Phantasy See Fantasy Phantasy

Phobia A symptom involving the avoidance of an object or situation that stimulates anxiety. A phobia involves the displacement of a feeling away from its actual object onto one that bears some symbolic connection to it, along with a projection of a forbidden urge onto the phobic object. Pleasure principle Unpleasure principle The basic regulatory aim of all mental activity, according to Freud, in which the individual seeks to maximize pleasure and to avoid unpleasure. Frustration in achiev ing...

Karl Abraham

Karl Abraham was the first psychoanalyst to place greater importance on the role of the obiect in libidinal development and in the life of unconscious fantasy. He divided iniant development into pre-ambivalent, ambivalent, and post-ambivalent phases, and this conceptualization became the forerunner oi Melanie Klein's and Ronald Fairbaim's schizoid and depressive levels of early psycho logical organization. Inherent in Abraham's conception of different forms of ambivalence toward objects was the...

Post Freudian Concepts of Termination

What Freud failed to do other psychoanalysts attempted to do, but because they too shied away from facing the problem, their contribution remained limited. I quote once more from my 1997 paper The first psychoanalysts to address difficulties in termination were Ferenczi and Rank (1924). In keeping with Freud's (1914 idea that during psychoanalysis the infantile neurosis is transformed into a transference neurosis, they advocated that the analyst should set the termination date the moment this...

The Paranoid Schizoid Position and Projective Identification

The Controversial Discussions were over and Klein was safely reestablished in the British Society when the next phase in her theoretical development began with her 1946 paper Notes on Some Schizoid Mechanisms (Klein 1946*, which wras published later in Developments in Psychoanalysis. In this she introduced the paranoid-schizoid position and her new concept of projective identification. By this time a new generation was grouped around her, and it was they who became known as the Kleinians....

Films and Dreams

A special place in the dialogue between psychoanalysis and cinema concerns dreams. As their interpretation constitutes, according to Freud, the royal road to the unconscious, perhaps also the exploration of films may-lead us in the same direction. The association between movies and dreams is powerfully established in our culture. I still remember that as children growing up in the 1950s, when reporting our dreams to one another, my friends and I always mentioned whether the dreams were in color...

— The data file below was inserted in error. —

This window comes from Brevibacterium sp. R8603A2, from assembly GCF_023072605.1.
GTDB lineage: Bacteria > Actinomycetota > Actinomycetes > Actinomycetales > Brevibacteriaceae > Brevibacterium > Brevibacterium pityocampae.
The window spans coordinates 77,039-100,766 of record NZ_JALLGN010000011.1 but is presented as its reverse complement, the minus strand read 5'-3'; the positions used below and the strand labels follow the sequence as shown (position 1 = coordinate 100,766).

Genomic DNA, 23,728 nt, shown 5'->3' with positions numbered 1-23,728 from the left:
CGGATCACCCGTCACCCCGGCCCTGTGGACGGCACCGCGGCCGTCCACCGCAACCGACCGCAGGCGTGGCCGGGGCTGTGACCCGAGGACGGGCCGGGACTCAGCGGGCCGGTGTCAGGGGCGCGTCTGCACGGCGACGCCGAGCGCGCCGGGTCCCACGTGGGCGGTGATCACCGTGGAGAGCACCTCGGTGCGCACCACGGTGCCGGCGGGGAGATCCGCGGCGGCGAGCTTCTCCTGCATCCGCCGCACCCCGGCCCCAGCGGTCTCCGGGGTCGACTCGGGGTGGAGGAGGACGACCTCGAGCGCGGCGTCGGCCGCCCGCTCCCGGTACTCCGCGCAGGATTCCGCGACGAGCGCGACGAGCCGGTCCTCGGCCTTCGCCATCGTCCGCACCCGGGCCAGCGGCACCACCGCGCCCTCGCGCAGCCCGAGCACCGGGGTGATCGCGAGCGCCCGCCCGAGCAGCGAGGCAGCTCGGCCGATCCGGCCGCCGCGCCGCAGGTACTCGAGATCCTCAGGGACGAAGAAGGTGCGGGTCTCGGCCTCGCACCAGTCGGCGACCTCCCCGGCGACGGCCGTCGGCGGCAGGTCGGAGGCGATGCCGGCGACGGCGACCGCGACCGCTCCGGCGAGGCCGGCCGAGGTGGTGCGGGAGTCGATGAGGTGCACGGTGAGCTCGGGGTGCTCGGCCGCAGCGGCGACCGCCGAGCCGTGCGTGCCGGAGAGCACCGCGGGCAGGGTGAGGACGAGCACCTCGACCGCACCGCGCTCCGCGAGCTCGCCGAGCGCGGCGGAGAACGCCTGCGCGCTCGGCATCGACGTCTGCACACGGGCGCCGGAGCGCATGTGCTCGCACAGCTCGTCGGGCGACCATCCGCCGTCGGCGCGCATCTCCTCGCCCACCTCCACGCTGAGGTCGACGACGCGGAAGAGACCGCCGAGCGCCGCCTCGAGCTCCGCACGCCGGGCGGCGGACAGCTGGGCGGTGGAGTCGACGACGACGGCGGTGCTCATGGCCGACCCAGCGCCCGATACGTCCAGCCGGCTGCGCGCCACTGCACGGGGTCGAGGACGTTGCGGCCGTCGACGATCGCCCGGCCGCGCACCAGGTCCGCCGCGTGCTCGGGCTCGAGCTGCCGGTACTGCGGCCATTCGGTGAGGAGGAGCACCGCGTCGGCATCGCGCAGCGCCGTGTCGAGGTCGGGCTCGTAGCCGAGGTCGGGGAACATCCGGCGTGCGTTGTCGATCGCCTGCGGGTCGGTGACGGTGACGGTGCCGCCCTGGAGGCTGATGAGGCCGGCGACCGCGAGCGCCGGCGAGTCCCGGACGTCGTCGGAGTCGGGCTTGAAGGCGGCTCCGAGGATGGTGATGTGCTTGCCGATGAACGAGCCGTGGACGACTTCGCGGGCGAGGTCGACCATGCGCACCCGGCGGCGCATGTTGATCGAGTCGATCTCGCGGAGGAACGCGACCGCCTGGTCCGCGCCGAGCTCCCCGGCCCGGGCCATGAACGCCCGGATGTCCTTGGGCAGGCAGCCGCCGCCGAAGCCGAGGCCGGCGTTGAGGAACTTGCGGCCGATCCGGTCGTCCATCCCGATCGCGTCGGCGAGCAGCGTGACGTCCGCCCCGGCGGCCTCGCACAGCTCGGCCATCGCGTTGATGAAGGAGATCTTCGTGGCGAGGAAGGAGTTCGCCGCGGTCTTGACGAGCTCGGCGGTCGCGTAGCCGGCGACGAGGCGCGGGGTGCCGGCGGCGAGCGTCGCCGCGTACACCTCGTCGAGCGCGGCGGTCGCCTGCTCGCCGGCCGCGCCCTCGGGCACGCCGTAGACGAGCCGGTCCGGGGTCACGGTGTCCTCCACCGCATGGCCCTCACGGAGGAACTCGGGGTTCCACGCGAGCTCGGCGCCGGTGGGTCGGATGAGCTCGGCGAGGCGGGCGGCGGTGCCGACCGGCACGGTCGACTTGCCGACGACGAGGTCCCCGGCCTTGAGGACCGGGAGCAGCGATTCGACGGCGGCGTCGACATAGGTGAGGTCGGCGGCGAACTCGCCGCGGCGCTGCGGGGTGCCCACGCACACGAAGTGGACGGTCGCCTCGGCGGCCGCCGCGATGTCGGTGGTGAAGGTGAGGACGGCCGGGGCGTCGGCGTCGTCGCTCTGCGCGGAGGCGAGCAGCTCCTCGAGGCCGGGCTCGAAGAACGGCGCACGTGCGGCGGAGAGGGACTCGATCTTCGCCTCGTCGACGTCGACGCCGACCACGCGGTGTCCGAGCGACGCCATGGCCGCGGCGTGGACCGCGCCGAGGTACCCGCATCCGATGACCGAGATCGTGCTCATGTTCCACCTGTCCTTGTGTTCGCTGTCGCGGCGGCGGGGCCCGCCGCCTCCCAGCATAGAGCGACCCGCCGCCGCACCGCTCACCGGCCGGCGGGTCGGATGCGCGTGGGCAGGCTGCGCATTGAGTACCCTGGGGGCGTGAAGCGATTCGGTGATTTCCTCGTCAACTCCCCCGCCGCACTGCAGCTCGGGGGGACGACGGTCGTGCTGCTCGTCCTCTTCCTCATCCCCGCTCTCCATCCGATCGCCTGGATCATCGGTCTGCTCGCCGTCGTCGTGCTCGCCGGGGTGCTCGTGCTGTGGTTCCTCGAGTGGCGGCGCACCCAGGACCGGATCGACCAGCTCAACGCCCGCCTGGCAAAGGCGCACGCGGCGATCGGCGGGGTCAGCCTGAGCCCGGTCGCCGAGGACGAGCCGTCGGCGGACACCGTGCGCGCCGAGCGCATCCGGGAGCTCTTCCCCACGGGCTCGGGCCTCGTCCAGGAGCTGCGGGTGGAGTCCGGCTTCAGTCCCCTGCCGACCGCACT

Wilfred Bion

Wilfred Bion was born in 1897 to an English family living in British India. He had a younger sister. At the age of 8, he was sent to England as a boarder, first to a boarding preparatory school and then to a public (private) school. By the time he left school, World War 1(1914-1918) was under way, and he joined the army as a young officer of 19 in 1916. He served as a tank and troop commander in the thick of battles, with their appalling carnage, and was decorated with both the British DSO...

Sexual Subjectivity

Originally, sex, like any phenomenon indeed, like any patient), was an object to he studied and known by a scientist's putatively disinterested mind. Claims to untrammeled objectivity hold no more. Implicated as we are in the subject matter we study, influenced by the people we treat, our definitions, explications, and liuer- pretauons of sexuality are informed by our sexual experiences, whether cognitive, affective, personal, familial, or cultural. Our task therefore shifts If we want to know...

Psychoanalysis Conclusion

As we have seen, the relationship between psychoanalysis and cinema is a complex one. Most studies in this area, whether from psychoanalysts or film scholars, originally focused on the application of certain basic analytic concepts, borrowed from Freudian or other mctapsychologies, to the interpretation of the contents of individual movies and to the exploration of such themes as their narrative, characterizations, and oneiric quality. Of course, a psychoanalytic film genre as such does not...

Mom Fctish Photos